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Author Topic: Cricket - The sport that doesn't want kids??  (Read 886 times)

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Calzehbhoy

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Cricket - The sport that doesn't want kids??
« on: October 11, 2018, 04:42:36 PM »

My boy turns 2 next month and we've started looking around at sports related activities for him to do so he can interact with other kids and also start getting (Albeit early) exposure to sports.

To my shock the only sport that doesn't appear to be interested in kids is cricket! From 18 months onward he could have gone to a football themed class, from 2 onward he can also go to  gymnastics, Rugby, swimming. From 3 onward he can add Trampolining, tennis, martial arts to the list...

Cricket?? As far as I can see 5 is the youngest to start All-Stars Cricket.

It really is no surprise the participation levels in our great sport are dropping, especially if the kids are getting pulled in at such an early age into other sports!!
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kaustav

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Re: Cricket - The sport that doesn't want kids??
« Reply #1 on: October 11, 2018, 04:46:42 PM »

To add to that: the cost of playing cricket, with the equipment, facilities etc., is way more than football and some other popular sports. This is a major hindrance.
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Buzz

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Re: Cricket - The sport that doesn't want kids??
« Reply #2 on: October 11, 2018, 05:07:48 PM »

Try PlayBall.
There isn't much preschool cricket around, 2 year olds are far too unstructured!

If this rant was about the ECB cutting team sizes for u8s and 9s as was recommended today then we have a different story...!
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InternalTraining

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Re: Cricket - The sport that doesn't want kids??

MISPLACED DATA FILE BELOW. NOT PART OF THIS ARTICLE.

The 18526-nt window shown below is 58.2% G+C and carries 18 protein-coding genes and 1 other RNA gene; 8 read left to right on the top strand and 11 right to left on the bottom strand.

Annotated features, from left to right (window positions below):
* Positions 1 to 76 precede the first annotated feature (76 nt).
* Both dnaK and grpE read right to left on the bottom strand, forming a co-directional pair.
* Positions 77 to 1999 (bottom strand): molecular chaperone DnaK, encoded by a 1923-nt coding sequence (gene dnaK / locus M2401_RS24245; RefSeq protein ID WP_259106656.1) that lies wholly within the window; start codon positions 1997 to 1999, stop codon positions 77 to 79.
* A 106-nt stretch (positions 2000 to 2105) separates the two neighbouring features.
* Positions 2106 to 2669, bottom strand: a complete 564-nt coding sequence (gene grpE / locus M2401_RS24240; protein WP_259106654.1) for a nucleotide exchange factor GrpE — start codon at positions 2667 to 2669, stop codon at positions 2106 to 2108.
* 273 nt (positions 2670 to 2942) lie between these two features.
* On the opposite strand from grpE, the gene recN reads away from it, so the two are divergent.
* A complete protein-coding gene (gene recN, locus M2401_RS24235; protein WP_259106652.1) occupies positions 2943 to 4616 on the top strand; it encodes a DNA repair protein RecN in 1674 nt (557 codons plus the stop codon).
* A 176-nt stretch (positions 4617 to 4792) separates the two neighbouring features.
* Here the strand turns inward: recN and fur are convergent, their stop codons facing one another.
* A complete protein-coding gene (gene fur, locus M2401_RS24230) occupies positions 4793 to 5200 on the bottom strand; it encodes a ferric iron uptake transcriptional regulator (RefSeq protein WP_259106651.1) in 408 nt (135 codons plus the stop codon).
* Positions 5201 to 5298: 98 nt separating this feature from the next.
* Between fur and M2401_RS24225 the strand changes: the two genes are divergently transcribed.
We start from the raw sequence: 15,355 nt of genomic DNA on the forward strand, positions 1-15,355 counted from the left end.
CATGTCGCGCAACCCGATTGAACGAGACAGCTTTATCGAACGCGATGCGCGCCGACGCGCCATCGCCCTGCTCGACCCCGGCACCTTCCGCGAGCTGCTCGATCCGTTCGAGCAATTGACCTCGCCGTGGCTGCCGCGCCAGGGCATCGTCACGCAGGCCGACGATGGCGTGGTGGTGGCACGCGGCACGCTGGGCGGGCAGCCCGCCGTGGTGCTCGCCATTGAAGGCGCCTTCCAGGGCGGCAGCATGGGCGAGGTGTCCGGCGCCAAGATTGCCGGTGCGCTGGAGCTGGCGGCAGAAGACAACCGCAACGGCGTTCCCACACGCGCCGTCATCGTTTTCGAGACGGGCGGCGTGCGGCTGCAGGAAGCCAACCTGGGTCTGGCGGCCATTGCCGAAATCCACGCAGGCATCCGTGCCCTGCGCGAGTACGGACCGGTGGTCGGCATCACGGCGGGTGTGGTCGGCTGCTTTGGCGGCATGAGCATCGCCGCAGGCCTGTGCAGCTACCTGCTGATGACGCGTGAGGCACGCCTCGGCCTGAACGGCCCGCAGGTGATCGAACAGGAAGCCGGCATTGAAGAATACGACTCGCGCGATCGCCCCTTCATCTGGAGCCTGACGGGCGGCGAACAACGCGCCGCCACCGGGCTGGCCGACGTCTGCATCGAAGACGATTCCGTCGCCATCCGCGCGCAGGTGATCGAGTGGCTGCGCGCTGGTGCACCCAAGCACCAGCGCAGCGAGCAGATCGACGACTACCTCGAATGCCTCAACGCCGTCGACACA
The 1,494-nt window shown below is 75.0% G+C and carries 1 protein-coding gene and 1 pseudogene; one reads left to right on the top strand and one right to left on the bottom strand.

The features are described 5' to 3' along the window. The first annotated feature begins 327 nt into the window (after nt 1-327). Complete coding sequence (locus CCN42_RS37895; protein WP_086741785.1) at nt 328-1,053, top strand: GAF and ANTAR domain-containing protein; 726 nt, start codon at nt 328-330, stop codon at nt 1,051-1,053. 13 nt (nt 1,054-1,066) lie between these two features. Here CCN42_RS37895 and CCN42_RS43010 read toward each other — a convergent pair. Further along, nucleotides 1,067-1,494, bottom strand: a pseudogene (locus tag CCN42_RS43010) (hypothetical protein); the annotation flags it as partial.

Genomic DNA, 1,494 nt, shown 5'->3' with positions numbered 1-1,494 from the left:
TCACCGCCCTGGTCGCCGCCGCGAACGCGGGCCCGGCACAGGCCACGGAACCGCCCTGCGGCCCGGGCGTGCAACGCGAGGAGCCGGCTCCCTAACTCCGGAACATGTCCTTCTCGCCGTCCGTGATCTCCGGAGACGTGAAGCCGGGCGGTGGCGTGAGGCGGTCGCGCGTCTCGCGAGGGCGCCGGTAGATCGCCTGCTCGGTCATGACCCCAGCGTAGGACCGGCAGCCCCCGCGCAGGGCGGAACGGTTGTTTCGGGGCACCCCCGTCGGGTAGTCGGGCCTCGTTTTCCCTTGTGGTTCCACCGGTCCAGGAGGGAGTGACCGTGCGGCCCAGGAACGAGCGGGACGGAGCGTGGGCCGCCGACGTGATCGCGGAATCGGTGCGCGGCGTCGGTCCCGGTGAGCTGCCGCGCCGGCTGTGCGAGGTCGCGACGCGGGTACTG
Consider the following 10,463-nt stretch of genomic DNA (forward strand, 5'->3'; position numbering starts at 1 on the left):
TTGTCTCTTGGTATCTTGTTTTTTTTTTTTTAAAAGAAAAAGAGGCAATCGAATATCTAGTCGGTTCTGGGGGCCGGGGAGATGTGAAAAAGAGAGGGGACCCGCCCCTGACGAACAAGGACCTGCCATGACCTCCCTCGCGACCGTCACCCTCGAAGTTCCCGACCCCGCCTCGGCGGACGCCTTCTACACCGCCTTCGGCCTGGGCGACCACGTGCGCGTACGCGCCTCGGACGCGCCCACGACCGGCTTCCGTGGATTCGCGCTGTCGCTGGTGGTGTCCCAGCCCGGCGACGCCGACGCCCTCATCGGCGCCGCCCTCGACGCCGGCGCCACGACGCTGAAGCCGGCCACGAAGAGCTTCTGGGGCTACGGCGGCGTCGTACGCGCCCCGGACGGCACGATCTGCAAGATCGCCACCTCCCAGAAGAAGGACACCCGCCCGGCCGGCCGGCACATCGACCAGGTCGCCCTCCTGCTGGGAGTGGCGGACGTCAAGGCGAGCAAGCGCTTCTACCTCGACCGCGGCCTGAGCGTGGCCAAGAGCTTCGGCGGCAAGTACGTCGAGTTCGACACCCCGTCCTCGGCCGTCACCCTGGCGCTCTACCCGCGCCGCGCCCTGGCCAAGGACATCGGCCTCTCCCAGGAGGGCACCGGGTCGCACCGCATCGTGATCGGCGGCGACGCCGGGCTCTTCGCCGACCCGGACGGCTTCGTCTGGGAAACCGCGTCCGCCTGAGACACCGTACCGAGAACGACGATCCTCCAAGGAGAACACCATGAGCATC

« Reply #3 on: October 11, 2018, 05:12:13 PM »

My boy turns 2 next month and we've started looking around at sports related activities for him to do so he can interact with other kids and also start getting (Albeit early) exposure to sports.

To my shock the only sport that doesn't appear to be interested in kids is cricket! From 18 months onward he could have gone to a football themed class, from 2 onward he can also go to  gymnastics, Rugby, swimming. From 3 onward he can add Trampolining, tennis, martial arts to the list...

Cricket?? As far as I can see 5 is the youngest to start All-Stars Cricket.

It really is no surprise the participation levels in our great sport are dropping, especially if the kids are getting pulled in at such an early age into other sports!!

I think it is easier to dismiss cricket or lack of cricket's infrastructure for younger players but there are a few things to keep in mind:
1. Cricket is a team/group sport even at the adult level. You need a group of willing 24 guys to have a proper game. Sociologically, ability to build social groups is a key factor in the game of cricket. You kick a football around by yourself where as in cricket a group must have a focus and desire to make a game work, very tough for kids under say 7 or 8. Cricket is suited for older kids. I know players who started very early but mostly with a handful of siblings or close friends (swinging a bat around or throwing a tennis ball) before progressing to larger team structures but it took reaching a certain age.
2. Attention span: kids have shorter attention spans out in the field and may not be willing to participate in a rule-intensive sport like cricket. Easy to kick a football around and run, it is a simple game to follow.
3. Gear, equipment, ground, and logistics make it awfully hard to have young kids organize a game by themselves. Clubs can only dedicate a few hours a week for a few weeks in the season to support a kids camp. Ultimately the responsibility falls on parents, close group of friends and kids of the same age.

The best thing a parent can do is to take kids to their own games to foster the kids' interest. If the clubs are family friendly, they will become the focal point for young players and the younger/next generation(s).
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cricketbadger

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Re: Cricket - The sport that doesn't want kids??
« Reply #4 on: October 11, 2018, 05:18:53 PM »